Auxiliary throttle control
If you're in a manual-transmission car stopped on a hillside, you'll need fancy footwork to avoid rolling backward when you try to move ahead. To deal with the problem, this throttle control uses a signal produced by a trigger-controlled potentiometer in the gearshift lever to open the car's throttle.
Within the shift lever, a trigger spring-loaded to the disengaged position is linked mechanically to a potentiometer. To operate the trigger, the driver first uses his or her thumb to press a spring-loaded safety-release button, which permits the trigger to move. Depressing the trigger then changes the potentiometer's voltage output in proportion to trigger movement. If the car has a carburetor, this signal causes the ECM to energize a small stepper motor coupled to the vehicle's throttle control. If the vehicle uses fuel injection, the ECM responds as though the foot-operated throttle control were calling for more power.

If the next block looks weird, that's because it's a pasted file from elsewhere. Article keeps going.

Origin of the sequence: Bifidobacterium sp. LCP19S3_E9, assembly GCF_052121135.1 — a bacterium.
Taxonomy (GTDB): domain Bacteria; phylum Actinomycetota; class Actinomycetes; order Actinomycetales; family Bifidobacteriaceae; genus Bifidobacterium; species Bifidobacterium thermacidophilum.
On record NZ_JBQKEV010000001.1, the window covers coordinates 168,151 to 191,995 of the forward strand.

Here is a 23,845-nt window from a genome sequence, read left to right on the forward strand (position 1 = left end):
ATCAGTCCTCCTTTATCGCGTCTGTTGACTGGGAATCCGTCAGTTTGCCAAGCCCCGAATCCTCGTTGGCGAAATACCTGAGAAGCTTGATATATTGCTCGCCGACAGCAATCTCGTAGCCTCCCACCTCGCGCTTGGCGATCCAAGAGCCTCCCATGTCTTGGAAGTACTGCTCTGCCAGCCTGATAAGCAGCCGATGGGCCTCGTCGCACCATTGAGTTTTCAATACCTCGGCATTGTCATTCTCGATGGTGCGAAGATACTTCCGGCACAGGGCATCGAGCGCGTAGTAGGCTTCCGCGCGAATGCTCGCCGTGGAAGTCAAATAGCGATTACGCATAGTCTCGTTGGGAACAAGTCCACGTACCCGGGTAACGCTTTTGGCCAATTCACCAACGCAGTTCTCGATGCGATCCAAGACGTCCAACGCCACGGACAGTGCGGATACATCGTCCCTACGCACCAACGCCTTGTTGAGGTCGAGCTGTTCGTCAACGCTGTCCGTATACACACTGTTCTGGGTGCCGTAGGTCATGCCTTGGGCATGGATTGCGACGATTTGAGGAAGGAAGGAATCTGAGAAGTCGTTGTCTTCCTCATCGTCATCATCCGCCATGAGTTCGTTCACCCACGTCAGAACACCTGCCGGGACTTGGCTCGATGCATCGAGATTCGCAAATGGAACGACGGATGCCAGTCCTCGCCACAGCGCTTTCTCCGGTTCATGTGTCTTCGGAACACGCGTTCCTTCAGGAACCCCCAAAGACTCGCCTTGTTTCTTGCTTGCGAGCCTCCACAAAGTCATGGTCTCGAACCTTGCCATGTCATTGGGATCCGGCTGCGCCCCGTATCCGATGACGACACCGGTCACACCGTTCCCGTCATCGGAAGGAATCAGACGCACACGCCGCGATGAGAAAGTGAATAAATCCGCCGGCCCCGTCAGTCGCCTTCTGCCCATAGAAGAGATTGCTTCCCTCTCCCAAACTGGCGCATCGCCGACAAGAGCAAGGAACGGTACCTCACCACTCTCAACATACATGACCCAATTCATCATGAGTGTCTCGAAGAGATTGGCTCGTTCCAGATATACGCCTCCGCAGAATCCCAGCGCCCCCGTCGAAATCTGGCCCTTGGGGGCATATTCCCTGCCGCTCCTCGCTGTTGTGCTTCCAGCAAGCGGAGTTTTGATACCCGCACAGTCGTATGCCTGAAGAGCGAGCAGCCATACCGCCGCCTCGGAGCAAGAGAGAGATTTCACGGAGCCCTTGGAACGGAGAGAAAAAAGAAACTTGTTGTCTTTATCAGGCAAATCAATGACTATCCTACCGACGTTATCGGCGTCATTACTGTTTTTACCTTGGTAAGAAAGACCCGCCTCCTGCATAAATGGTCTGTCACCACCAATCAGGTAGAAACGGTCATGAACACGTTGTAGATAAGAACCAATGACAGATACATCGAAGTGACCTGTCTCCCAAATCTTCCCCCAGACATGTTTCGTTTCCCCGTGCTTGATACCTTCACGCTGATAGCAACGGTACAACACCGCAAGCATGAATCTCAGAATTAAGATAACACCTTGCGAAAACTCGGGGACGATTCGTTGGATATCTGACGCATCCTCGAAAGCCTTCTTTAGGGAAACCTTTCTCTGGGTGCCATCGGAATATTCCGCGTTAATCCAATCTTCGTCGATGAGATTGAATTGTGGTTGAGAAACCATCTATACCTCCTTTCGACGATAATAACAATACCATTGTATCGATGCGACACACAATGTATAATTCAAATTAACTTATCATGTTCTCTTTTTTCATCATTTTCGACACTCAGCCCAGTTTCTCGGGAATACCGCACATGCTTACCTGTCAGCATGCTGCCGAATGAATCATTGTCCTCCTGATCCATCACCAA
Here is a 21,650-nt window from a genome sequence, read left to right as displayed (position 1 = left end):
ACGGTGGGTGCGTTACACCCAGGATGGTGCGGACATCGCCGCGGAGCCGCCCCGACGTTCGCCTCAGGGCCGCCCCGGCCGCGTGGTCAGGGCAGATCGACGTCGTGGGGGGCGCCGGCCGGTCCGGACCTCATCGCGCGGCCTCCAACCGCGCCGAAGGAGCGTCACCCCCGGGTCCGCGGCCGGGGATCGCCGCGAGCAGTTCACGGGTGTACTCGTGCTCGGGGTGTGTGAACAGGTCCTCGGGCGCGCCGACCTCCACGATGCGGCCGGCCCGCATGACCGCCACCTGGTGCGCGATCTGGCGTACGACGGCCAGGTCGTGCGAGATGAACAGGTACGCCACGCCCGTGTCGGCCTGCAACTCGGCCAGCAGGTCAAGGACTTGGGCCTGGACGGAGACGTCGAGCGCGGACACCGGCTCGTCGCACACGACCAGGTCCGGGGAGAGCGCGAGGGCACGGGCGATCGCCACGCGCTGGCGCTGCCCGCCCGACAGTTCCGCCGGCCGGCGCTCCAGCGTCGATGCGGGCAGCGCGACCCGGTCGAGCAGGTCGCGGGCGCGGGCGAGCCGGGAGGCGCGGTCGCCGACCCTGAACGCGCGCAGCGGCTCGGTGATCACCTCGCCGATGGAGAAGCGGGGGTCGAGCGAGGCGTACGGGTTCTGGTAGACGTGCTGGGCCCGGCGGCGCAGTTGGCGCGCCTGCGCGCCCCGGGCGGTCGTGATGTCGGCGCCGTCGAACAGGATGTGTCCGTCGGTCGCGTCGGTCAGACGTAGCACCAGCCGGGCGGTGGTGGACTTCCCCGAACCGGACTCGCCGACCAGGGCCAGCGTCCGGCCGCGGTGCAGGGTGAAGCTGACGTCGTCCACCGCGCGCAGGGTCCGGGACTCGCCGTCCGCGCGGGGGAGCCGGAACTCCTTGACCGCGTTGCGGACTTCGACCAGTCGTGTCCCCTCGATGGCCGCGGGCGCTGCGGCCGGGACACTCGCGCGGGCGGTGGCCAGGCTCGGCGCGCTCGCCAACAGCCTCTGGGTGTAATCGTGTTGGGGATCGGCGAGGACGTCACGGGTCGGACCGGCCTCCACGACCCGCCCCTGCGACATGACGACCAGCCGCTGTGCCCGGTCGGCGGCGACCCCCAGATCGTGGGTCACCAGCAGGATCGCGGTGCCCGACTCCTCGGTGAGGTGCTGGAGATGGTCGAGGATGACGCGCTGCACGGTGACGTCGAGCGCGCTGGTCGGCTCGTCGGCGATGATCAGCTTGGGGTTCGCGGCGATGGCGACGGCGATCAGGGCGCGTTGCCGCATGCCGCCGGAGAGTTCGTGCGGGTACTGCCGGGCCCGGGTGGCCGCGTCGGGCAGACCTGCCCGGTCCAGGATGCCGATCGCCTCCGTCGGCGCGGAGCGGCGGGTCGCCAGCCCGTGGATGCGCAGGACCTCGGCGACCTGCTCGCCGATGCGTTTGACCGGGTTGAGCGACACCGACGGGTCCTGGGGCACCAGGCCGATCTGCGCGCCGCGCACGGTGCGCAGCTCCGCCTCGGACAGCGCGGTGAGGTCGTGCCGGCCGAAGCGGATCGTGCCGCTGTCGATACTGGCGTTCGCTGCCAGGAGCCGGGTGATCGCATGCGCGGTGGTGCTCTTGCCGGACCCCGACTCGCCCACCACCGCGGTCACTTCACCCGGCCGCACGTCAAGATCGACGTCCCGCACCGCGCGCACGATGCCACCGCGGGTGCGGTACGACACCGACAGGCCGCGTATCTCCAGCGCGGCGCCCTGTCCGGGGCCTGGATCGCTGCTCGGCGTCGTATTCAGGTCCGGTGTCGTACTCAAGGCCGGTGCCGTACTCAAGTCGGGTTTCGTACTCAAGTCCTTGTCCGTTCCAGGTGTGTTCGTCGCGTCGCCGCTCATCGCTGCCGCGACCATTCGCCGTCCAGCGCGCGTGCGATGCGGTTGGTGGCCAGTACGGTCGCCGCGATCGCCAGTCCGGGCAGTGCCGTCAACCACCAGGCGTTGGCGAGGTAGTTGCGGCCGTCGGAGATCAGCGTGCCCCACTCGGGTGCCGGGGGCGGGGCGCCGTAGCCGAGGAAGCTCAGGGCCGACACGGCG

Michael R. Potis, JIT Engineering Services,Inc., 38162 Mt. Kisco Drive, Sterling Heights, MI 48310, 810-939-9435.
Designed to quickly lower the temperature in a hot car, this modified air-conditioning system worksas follows:
A pressurized refrigerant reservoir preserves refrigerant in liquid form after compressor shutdown. At start-up, the liquid refrigerant flows into the evaporator where it immediately absorbs heat. Conventional AC, by contrast, has no low-temperature refrigerant available at the evaporator during start-up.
In the winter, the system is also useful in speeding up windshield defogging.
Trenton Inc., 43244 Christy St., Fremont, CA 94538, (510) 490-9383.